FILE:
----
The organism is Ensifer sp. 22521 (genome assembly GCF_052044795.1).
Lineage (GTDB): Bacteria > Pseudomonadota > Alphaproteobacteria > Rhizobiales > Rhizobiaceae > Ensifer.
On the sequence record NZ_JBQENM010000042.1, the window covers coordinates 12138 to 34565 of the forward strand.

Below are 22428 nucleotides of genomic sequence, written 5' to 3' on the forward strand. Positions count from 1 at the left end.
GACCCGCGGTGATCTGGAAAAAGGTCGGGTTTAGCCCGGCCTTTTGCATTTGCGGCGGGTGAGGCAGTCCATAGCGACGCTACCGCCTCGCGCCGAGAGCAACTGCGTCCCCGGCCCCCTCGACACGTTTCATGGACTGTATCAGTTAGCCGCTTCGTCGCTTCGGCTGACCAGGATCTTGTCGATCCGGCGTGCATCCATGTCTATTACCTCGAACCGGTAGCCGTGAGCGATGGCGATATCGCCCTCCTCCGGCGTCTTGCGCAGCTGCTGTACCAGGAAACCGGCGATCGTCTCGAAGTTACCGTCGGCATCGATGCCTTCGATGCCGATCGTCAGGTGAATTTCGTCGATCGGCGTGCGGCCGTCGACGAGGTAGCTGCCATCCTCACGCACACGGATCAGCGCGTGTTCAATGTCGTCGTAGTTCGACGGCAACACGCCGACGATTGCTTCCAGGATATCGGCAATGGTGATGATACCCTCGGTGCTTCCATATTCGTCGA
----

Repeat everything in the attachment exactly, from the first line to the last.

The organism is Ensifer sp. 22521 (genome assembly GCF_052044795.1).
Lineage (GTDB): Bacteria > Pseudomonadota > Alphaproteobacteria > Rhizobiales > Rhizobiaceae > Ensifer.
On the sequence record NZ_JBQENM010000042.1, the window covers coordinates 12138 to 34565 of the forward strand.

Below are 22428 nucleotides of genomic sequence, written 5' to 3' on the forward strand. Positions count from 1 at the left end.
GACCCGCGGTGATCTGGAAAAAGGTCGGGTTTAGCCCGGCCTTTTGCATTTGCGGCGGGTGAGGCAGTCCATAGCGACGCTACCGCCTCGCGCCGAGAGCAACTGCGTCCCCGGCCCCCTCGACACGTTTCATGGACTGTATCAGTTAGCCGCTTCGTCGCTTCGGCTGACCAGGATCTTGTCGATCCGGCGTGCATCCATGTCTATTACCTCGAACCGGTAGCCGTGAGCGATGGCGATATCGCCCTCCTCCGGCGTCTTGCGCAGCTGCTGTACCAGGAAACCGGCGATCGTCTCGAAGTTACCGTCGGCATCGATGCCTTCGATGCCGATCGTCAGGTGAATTTCGTCGATCGGCGTGCGGCCGTCGACGAGGTAGCTGCCATCCTCACGCACACGGATCAGCGCGTGTTCAATGTCGTCGTAGTTCGACGGCAACACGCCGACGATTGCTTCCAGGATATCGGCAATGGTGATGATACCCTCGGTGCTTCCATATTCGTCGA